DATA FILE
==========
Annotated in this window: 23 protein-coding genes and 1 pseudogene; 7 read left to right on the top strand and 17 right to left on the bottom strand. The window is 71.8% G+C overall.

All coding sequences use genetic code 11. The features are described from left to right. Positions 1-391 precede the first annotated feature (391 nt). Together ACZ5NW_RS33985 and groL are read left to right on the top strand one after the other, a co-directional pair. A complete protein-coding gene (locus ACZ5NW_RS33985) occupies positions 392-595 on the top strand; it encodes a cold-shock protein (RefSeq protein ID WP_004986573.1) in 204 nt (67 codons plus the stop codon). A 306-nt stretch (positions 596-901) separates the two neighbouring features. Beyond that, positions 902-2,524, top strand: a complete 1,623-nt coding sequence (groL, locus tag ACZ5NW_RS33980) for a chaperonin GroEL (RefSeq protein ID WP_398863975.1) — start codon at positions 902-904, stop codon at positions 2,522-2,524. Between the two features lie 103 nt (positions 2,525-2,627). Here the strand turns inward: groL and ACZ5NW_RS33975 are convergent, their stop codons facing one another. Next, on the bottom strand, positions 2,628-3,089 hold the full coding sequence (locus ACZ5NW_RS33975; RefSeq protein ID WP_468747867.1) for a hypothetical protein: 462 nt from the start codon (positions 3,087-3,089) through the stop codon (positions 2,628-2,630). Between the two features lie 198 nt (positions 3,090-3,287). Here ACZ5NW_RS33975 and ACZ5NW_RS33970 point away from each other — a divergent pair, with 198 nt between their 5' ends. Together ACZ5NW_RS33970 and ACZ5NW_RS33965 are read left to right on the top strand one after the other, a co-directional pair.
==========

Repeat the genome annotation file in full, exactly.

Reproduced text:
Annotated in this window: 23 protein-coding genes and 1 pseudogene; 7 read left to right on the top strand and 17 right to left on the bottom strand. The window is 71.8% G+C overall.

All coding sequences use genetic code 11. The features are described from left to right. Positions 1-391 precede the first annotated feature (391 nt). Together ACZ5NW_RS33985 and groL are read left to right on the top strand one after the other, a co-directional pair. A complete protein-coding gene (locus ACZ5NW_RS33985) occupies positions 392-595 on the top strand; it encodes a cold-shock protein (RefSeq protein ID WP_004986573.1) in 204 nt (67 codons plus the stop codon). A 306-nt stretch (positions 596-901) separates the two neighbouring features. Beyond that, positions 902-2,524, top strand: a complete 1,623-nt coding sequence (groL, locus tag ACZ5NW_RS33980) for a chaperonin GroEL (RefSeq protein ID WP_398863975.1) — start codon at positions 902-904, stop codon at positions 2,522-2,524. Between the two features lie 103 nt (positions 2,525-2,627). Here the strand turns inward: groL and ACZ5NW_RS33975 are convergent, their stop codons facing one another. Next, on the bottom strand, positions 2,628-3,089 hold the full coding sequence (locus ACZ5NW_RS33975; RefSeq protein ID WP_468747867.1) for a hypothetical protein: 462 nt from the start codon (positions 3,087-3,089) through the stop codon (positions 2,628-2,630). Between the two features lie 198 nt (positions 3,090-3,287). Here ACZ5NW_RS33975 and ACZ5NW_RS33970 point away from each other — a divergent pair, with 198 nt between their 5' ends. Together ACZ5NW_RS33970 and ACZ5NW_RS33965 are read left to right on the top strand one after the other, a co-directional pair.